You have to love a nation that celebrates its independence every July 4, not with a parade of guns, tanks, and soldiers who file by the White House in a show of strength and muscle, but with family picnics where kids throw Frisbees, the potato salad gets iffy, and the flies die from happiness. You may think you have overeaten, but it is patriotism.Erma Bombeck
4th of July is almost here and I’m also in the process of selling the family house where I have so many memories of July 4th picnics. This house is the last physical connection to my childhood.
When I was growing up, we lived in one house, with an empty lot next door. My Aunt and Uncle lived in the house on the other side of the house. (And before they lived there, it was my Grandmother’s house.)
4th of July picnics were a big family affair of sisters, brothers, Aunts, Uncles, nieces, nephews, and cousins. Lot’s of cousins. Every year. There would be tables of food, tables with cribbage boards, horseshoe pits, and badminton nets…and let’s not forget the keg in the garage!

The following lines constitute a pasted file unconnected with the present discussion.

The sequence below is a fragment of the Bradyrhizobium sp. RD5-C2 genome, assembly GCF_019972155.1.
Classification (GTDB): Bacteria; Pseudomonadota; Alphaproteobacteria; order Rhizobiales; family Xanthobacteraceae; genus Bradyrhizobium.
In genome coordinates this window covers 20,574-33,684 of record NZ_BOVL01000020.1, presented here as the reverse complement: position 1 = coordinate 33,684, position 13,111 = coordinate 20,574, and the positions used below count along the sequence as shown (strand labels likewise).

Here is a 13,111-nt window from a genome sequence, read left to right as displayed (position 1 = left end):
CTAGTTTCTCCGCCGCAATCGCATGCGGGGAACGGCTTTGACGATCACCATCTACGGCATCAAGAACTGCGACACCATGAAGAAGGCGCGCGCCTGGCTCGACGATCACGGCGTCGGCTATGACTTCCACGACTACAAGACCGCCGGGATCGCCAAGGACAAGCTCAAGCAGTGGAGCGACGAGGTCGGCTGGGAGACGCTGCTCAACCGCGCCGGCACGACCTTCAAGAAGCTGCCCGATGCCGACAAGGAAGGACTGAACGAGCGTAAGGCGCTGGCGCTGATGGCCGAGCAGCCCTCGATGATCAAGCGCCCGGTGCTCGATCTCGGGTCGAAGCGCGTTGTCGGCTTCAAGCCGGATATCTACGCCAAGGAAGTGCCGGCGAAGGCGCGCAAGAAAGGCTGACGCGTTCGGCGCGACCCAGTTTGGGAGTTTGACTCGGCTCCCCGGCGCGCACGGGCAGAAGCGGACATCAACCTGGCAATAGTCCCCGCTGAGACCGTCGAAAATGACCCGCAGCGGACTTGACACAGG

The picnic was mainly at my Aunt’s house, since that was originally our grandparents house. The pool was at our house and in between would be the horseshoes and badminton. My brother in law would announce his entrance each year by throwing an M-80 in the sewer drain at the corner.
Eating, drinking, playing, laughing, and repeating. That was the name of the game. And then each night we would gather on my parents’ porch to watch the fireworks coming over the top of the trees. We had front row passes. Years later, the fireworks would move to another section of town and we’d have to jump in cars and drive over to a cousin’s house.
When I was a teenager, my cousin built his house in the empty lot next door, but the picnics continued. They continued until my Aunt and Uncle died. And then it all faded away. First, my Aunt and Uncle’s house sold. Then my cousin sold his house and moved to the other side of town. But my parents stayed.
My ex-husband and I tried to revive the picnics when we bought a house, but new traditions had already been built and while some joined, not everyone could make it. And again the picnics faded away.
My father died in 1999 and my mother at the beginning of this year. And now it’s time to sell the house. The last house left of what I affectionately referred to as the family compound.
In some ways it’s sad, and in other ways, it’s so appropriate that the closing will be just a few days after the 4th of July.
You can read What I Miss on 4th of July, a post I wrote in 2015.